August 1st 2016
Alaska at Last
There were quite a few reasons to explore the mountain town of Smithers this morning but we had a date with a glacier.
The road was quiet as we pulled from the busy car park of the Motel and onto the Yellowhead Highway (AKA Highway 16) and clicked through the gears. It was hard not to stare left as we rode in the early morning shadow of crimson peaked Hudson bay Mountain. Seconds out of town and we were already pulling over to grab a few photos.
Over the noise of the music blasting through my SENA headset, I could hear the roar of a nearby waterfall. Lisa ahead had already pulled over and was pointing excitedly at the guys salmon fishing. I use the word fishing loosely, as the process we watched basically involved a net being thrown into the waterfall and exhausted salmon being pulled out. Now, I’m sure there’s more to it but that’s how it looked. We watched awestruck as net after net was dipped into the cascading water and the caught salmon were pulled out, killed and prepped right at the waters edge. It doesn’t get much fresher than that. We photos grabbed we were soon back on the road.
Forty miles north of smithers and we’d detoured right to ride around the small village of Hazleton. Both bikes weaved and wobbled as we crossed the single lane Hagwilget Bridge that spans the Skeena River. Founded in 1866 the sleepy village now has a population of just 305. Of course, today’s a bank holiday and every wooden fronted building has a closed sign on the door. It didn’t matter, our detour had been a nice glimpse into Canada’s history.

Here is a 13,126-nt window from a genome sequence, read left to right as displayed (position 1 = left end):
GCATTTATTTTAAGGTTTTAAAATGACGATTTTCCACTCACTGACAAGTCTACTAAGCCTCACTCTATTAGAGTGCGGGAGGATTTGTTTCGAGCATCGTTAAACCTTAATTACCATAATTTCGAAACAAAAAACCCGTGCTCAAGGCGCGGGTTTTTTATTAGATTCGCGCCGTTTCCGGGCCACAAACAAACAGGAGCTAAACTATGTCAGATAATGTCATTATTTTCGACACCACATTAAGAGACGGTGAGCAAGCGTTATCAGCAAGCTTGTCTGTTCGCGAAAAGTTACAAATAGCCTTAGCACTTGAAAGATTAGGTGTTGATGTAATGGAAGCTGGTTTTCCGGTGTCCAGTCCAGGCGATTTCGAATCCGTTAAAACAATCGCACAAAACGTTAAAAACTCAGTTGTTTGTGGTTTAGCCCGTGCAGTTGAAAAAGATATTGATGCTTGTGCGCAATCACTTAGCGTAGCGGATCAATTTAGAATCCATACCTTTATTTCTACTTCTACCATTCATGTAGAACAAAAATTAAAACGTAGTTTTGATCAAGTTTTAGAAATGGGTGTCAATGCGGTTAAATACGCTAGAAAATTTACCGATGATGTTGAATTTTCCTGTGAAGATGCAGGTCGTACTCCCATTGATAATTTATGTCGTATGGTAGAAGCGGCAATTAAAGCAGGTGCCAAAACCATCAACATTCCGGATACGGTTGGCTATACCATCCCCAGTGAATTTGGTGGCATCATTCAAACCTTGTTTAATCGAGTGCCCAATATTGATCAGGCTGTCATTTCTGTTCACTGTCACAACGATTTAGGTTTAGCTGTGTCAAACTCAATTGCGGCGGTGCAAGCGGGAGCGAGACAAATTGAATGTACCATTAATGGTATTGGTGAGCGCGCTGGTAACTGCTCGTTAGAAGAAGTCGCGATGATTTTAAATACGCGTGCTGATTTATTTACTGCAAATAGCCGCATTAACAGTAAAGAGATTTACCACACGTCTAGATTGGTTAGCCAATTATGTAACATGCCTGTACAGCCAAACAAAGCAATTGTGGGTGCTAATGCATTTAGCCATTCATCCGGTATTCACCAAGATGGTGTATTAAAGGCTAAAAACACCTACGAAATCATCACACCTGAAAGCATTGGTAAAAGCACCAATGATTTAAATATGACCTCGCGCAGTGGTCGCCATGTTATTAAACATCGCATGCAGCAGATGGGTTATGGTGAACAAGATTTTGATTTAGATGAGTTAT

On the northern shores of Meziadin Lake, at the Meziadin Junction, we turned west and onto the stunning 37a. Don’t be fooled the name isn’t exciting but the ride down to the town of Stewart is breath-taking as waterfalls crash down to the road-side. This 40-mile ride along the aptly named Glacier Highway is worth the time, not to mention it delivers you to the Alaskan border.
Ahead and Lisa had already pulled over to the side of the road and parked up. Across the fast flowing river, the tongue of a glacier was lapping the river. The ancient blue ridges of a millennia-old ice, looking more like dragon scales. We spent half and hour just soaking up the location and taking stock of exactly where we’d ridden too. Even with our stops, we’d made good time and the King Edward hotel (GPS: N55 56.185 W129 59.535) we’d booked two days ago had been easy to find. Lisa took the bags to our room as I quizzed the two KTM riders as to the best route to the Salmon Glacier.
Forty minutes later and with the bikes unloaded we were making our way through Stewart and to the end of the bay. A hanging white sign strung from a rock face to an old wooden building and reads, “Welcome to Alaska’. Without ceremony, we’re back in the USA and in Alaska for our first time. Past the tiny village of Hyder and the asphalt stops abruptly replaced with hard-packed dirt covered in gravel. Think riding on marbles and you get the idea. 16 miles of winding dirt track would lead us to the summit. The track wasn’t tough but required some concentration on the tight corners to stop the front wheels from washing out. The views down and to the left was nothing short of biblical as the Salmon glacier stretched out of sight and to the distant mountains that turned a hazy grey on the horizon.
At the top we’d parked up as close to the edge as we’d dared and stood amazed at what stretched out in front of us. From Patagonia to New Zealand, Lisa and I have seen our fair share of glaciers but the Salmon Glacier is pretty special and one worth the time to visit and enjoy.
I could write reams but for now, it’s better that you just check out the images, they speak volumes. Enjoy.
Heading back down and on the outskirt of Hyder a young Grizzly was gorging on exhausted salmon and making a show. I grabbed my camera and managed to snatch a few images before the battery died.
Back at the King Edward Hotel we ate fish and chips and recanted the day’s ride.
We’d not expected Alaska to be so impressive, so quickly